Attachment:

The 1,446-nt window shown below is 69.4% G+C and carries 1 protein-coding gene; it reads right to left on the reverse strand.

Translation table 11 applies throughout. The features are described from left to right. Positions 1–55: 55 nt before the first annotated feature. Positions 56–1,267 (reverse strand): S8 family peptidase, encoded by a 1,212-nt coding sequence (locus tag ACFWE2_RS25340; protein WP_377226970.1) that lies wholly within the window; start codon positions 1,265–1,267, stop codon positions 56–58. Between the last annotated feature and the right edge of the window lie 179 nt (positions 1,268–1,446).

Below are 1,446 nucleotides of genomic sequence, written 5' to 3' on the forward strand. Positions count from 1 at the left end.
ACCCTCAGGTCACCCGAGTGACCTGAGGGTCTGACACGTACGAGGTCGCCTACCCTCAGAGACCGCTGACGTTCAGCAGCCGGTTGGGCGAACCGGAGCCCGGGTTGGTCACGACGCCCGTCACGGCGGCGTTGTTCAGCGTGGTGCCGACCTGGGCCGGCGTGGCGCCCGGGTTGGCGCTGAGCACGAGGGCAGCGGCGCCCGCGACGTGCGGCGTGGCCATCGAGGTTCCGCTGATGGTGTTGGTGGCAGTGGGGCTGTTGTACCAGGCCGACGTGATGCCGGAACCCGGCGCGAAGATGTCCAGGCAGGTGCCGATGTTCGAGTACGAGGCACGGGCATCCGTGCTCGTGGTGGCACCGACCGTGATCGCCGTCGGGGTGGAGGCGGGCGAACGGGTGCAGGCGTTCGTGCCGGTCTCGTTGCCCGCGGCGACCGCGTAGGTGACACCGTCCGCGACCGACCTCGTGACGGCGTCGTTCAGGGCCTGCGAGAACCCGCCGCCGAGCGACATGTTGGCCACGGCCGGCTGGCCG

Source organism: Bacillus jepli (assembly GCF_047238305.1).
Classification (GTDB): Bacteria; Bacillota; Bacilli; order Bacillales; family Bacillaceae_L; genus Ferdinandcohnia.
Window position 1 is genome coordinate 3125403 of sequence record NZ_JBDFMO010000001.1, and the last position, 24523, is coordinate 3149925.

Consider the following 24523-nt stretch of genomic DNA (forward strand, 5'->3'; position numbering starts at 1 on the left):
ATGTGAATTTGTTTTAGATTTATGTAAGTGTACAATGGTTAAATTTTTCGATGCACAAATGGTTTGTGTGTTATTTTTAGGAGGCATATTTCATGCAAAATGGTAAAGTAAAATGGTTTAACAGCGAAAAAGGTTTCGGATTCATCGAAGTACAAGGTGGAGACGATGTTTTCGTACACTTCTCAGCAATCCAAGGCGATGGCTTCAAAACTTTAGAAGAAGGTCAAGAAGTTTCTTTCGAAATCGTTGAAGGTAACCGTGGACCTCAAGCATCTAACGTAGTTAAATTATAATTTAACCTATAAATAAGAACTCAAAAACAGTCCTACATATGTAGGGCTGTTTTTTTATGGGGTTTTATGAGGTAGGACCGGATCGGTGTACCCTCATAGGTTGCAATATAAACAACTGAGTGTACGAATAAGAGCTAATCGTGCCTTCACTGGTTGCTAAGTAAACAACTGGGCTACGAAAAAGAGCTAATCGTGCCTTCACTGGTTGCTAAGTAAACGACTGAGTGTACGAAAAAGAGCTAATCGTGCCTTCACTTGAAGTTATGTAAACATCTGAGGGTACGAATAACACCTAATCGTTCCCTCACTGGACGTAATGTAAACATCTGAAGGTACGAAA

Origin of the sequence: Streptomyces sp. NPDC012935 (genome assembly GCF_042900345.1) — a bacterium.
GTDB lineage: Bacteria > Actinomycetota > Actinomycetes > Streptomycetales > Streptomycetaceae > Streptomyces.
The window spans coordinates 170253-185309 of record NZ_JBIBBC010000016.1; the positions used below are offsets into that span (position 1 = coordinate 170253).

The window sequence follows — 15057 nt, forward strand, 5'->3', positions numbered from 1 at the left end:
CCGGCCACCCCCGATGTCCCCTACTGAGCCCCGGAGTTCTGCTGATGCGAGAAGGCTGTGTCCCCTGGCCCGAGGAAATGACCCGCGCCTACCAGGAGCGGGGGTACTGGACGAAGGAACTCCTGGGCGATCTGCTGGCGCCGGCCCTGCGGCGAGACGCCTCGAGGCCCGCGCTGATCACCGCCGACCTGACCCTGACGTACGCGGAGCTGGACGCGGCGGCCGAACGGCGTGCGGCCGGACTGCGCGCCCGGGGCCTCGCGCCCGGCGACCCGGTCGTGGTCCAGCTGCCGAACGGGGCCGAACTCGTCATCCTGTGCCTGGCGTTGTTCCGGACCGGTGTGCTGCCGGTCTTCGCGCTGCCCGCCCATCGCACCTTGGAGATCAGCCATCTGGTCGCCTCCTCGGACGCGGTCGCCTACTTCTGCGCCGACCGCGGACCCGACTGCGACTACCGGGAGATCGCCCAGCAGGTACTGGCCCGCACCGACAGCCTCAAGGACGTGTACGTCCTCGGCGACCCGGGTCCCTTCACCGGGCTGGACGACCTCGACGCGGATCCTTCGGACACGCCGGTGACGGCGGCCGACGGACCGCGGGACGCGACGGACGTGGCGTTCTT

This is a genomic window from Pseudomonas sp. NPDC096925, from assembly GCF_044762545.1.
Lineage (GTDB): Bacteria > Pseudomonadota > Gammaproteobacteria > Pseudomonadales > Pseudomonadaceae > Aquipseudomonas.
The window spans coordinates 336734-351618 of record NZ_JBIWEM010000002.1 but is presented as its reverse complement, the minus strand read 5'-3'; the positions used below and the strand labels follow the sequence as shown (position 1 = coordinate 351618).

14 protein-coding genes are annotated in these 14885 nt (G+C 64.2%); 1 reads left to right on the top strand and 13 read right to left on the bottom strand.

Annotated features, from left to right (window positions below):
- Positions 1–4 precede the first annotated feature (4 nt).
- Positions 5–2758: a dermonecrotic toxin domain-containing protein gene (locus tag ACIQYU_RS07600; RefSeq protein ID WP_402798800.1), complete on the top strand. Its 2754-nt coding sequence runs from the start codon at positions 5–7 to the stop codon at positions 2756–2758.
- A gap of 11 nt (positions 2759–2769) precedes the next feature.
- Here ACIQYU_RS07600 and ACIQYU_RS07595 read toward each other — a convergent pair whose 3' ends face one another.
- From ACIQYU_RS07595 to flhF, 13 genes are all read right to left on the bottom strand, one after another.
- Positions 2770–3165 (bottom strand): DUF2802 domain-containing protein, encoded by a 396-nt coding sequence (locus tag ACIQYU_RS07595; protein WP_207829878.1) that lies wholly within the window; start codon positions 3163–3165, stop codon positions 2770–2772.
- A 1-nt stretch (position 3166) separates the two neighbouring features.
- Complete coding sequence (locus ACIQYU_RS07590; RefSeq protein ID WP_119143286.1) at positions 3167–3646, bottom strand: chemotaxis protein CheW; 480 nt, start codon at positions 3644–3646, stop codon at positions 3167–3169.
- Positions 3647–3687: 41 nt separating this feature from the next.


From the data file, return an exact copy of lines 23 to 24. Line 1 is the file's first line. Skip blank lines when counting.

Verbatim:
- Here ACIQYU_RS07600 and ACIQYU_RS07595 read toward each other — a convergent pair whose 3' ends face one another.
- From ACIQYU_RS07595 to flhF, 13 genes are all read right to left on the bottom strand, one after another.